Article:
Gaye was born Marvin Pentz Gay Jr. and added the "e" to imitate Sam Cooke, who did the same; he was born in Washington, DC, son of an ordained minister in the House of God, a conservative Christian sect which takes some elements of Pentecostalism and Orthodox Judaism. The church has very strict codes of conduct and does not celebrate any holidays. Gaye got his start singing in the church choir, later learning to play the piano and drums to escape from his physically abusive father.
After high school, Gaye joined the United States Air Force and then, after being discharged, joined several doo wop groups, settling on the Rainbows, a popular local group in DC. With Bo Diddley, the Rainbows released a single, "Wyatt Earp" (1958, Okeh) and were then recruited by Harvey Fuqua to become the Moonglows. "Mama Loocie" (1959, Chess Records) was Gaye's first single with the Moonglows. After a concert in Detroit, Michigan, Gaye was recruited for a solo career by Berry Gordy Jr. of Motown Records.
As a session drummer, Gaye worked with Smokey Robinson & the Miracles, among other groups, and eventually married Anna Gordy, Berry Gordy's sister in 1961. Gaye released three unsuccessful singles until his fourth attempt, "Stubborn Kind of Fellow" (1962) became a minor hit, as were 1963's "Hitch Hike" and "Can I Get a Witness".
"Pride and Joy" (1963) became a smash hit, but Gaye began feeling discontented with the role he felt Motown Records kept him locked in, as a romantic balladeer and crooner, aiming always for chart success in the singles market. Together (1964) was Gaye's first charting album, and included some hit singles. By 1965, he had released 39 Top 40 songs for Motown, many of them duets with Mary Wells, Kim Weston and Tammi Terrell. Terrell and Gaye had several massive hits such as "Ain't No Mountain High Enough" (1967), "Your Precious Love" (1967), "Ain't Nothing Like the Real Thing" (1968) and "You're All I Need to Get By" (1968).
After Gaye hit the charts with his biggest hit, "I Heard It Through the Grapevine", Terrell collapsed onstage in Virginia from a then-undiagnosed brain tumor which killed her in 1970. Meanwhile, Gaye's marriage was crumbling and he continued to feel irrelevant, singing endlessly about love while popular music underwent a revolution and began addressing social and political issues.
As a result, Gaye released What's Going On in 1971, becoming one of the most memorable soul albums of the time and memorable for including elements of jazz and classical music, as well as a then-unheard of political and social statements discussing environmentalism, political corruptions and drug abuse, as well as the Vietnam War. Gaye was inspired to write about the war by his brother, Frankie Gay, who had just returned from the front lines. Gordy refused to release the album when he first heard it, though he eventually gave in. The album ended up having three Top Ten singles.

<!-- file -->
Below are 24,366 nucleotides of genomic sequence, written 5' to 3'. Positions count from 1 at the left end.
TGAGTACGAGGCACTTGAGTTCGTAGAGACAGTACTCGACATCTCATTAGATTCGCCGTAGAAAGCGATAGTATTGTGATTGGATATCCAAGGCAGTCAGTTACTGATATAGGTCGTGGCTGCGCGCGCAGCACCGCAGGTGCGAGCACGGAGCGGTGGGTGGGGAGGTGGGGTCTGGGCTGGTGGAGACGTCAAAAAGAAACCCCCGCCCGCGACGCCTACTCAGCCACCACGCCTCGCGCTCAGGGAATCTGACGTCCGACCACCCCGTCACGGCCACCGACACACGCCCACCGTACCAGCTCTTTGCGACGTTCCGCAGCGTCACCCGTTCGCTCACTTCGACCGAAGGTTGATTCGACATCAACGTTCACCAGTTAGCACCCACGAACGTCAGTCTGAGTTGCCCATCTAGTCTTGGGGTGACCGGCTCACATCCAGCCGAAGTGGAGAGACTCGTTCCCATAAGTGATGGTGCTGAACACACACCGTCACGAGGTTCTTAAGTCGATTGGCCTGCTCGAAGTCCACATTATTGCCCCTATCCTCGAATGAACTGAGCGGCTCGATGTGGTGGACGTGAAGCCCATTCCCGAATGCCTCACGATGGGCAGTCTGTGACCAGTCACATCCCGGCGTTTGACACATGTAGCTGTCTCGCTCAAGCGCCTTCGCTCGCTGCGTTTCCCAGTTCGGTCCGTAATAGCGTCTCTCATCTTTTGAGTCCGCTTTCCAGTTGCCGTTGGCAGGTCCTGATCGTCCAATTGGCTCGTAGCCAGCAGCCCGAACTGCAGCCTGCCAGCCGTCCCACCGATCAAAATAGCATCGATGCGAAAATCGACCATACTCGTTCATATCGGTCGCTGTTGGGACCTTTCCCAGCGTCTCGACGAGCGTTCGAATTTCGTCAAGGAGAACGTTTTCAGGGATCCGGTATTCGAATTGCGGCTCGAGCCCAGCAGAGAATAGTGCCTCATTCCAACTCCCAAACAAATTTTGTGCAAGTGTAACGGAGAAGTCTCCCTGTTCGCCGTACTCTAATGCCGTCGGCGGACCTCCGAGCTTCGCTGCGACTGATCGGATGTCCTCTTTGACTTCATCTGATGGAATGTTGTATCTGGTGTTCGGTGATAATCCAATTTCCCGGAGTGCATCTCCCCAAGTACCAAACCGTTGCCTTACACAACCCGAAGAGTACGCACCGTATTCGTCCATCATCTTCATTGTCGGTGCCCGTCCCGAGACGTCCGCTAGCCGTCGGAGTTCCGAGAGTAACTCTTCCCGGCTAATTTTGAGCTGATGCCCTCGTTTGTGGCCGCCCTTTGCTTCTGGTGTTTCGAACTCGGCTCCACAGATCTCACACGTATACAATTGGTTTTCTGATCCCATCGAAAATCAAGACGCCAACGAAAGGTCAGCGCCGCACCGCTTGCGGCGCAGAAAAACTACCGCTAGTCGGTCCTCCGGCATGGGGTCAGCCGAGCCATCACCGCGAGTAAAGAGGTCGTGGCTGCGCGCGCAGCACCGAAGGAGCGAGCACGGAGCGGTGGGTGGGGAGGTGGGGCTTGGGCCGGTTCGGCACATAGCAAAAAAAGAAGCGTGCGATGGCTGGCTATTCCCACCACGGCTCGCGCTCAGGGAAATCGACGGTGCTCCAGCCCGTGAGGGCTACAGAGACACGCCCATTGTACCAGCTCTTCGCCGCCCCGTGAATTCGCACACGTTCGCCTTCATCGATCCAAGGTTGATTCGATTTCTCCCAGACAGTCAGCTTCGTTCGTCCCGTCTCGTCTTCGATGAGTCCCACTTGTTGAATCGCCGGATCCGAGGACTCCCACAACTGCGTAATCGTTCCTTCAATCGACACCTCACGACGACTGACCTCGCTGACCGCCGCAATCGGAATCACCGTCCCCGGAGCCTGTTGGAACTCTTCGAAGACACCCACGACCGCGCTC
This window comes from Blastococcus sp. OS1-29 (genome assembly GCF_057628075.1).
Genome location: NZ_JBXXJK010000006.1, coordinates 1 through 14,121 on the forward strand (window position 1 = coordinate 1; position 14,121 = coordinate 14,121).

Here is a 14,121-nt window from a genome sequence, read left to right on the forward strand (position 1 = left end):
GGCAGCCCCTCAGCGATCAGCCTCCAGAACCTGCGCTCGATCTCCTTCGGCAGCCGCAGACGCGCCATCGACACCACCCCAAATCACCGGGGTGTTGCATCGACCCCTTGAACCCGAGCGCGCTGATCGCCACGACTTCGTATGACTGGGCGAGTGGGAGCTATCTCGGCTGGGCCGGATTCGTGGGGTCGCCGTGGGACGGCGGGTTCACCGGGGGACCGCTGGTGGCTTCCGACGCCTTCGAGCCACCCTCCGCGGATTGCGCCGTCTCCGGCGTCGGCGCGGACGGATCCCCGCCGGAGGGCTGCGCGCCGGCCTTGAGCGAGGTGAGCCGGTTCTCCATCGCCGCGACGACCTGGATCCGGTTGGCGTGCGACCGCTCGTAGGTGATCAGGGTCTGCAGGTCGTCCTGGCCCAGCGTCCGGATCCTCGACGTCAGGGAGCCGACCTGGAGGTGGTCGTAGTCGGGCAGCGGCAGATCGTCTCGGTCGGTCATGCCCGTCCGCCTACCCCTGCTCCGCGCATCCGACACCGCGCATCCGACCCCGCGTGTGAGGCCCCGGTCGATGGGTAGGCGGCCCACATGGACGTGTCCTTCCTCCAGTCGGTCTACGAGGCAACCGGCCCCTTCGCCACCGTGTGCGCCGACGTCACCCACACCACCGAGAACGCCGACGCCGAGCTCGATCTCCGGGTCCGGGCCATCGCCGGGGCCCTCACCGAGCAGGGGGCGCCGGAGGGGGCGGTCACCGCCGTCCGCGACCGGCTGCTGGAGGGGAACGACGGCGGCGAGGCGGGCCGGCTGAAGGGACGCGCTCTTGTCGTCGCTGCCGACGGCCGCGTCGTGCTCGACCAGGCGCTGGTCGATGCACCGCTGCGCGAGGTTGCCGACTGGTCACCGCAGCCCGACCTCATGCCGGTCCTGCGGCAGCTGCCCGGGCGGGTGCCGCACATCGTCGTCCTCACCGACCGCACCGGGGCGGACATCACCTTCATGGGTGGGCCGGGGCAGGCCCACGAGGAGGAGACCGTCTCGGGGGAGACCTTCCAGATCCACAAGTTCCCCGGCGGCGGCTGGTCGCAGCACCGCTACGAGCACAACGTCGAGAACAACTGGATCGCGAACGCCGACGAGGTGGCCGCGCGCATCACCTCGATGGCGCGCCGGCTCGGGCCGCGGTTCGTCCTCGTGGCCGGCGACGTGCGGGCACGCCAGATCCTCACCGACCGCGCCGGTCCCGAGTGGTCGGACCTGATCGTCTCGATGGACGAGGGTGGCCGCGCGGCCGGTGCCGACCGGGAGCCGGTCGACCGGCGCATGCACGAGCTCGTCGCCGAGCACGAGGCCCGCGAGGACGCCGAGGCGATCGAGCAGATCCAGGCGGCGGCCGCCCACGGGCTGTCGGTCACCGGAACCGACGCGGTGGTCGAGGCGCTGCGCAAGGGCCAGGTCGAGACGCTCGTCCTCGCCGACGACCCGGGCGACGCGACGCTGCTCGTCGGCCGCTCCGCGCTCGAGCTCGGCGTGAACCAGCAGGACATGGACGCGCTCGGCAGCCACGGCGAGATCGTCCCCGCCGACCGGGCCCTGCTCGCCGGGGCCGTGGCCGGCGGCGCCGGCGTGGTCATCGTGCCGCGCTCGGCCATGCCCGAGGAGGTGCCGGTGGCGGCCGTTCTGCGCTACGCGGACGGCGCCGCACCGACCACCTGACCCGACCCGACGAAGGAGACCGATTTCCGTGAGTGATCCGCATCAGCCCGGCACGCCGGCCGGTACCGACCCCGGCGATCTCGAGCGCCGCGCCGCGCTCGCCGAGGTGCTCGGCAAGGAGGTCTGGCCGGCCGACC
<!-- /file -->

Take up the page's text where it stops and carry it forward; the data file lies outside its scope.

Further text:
1973's Let's Get It On was a sexually and romantically charged album that was very successful on the charts. Gaye teamed up with Diana Ross for Marvin and Diana and then released I Want You by himself as his marriage finally ended in 1975. As part of the divorce settlement, Gaye agreed to record a new album and remit a portion of the royalties to Anna as alimony; the result was 1978's Here, My Dear, a deeply personal album that was so detailed that Anna Gordy considered suing him for invading her privacy. After a failed single and a rapidly failing new marriage, Gaye moved to Hawaii; tax problems forced Gaye to move to Europe in 1981.
In Europe, Gaye began working on In Our Lifetime, a complex and deep record which wound up ending his relationship with Motown. He signed with Columbia Records in 1982 and released Midnight Love while battling a cocaine addiction. This album included "Sexual Healing", one of Gaye's most famous songs. His refound fame pushed Gaye even deeper into drug addiction and he attempted to isolate himself by moving into his parent's house. He threatened to commit suicide several times after numerous bitter arguments with his father, Marvin Pentz Gay Sr. On April 1, 1984, one day before his 45th birthday, Gaye was shot and killed by his father in an argument, becoming a famous victim of justifiable filicide. After some posthumous releases cemented his memory in the popular consciousness, Gaye was inducted into the Rock and Roll Hall of Fame in 1987. His father died of pneumonia in 1998.
Even before Gaye died, there had already been tributes to the singer. In 1983, the British group Spandau Ballet recorded the single True as a partial tribute to both Gaye and the Motown sound he established. A year after his death (in 1985), The Commodores made reference to Gaye's death in their song Night Shift. And in 1999 the R & B world paid its respects to Gaye in a tribute album, Marvin Is 60.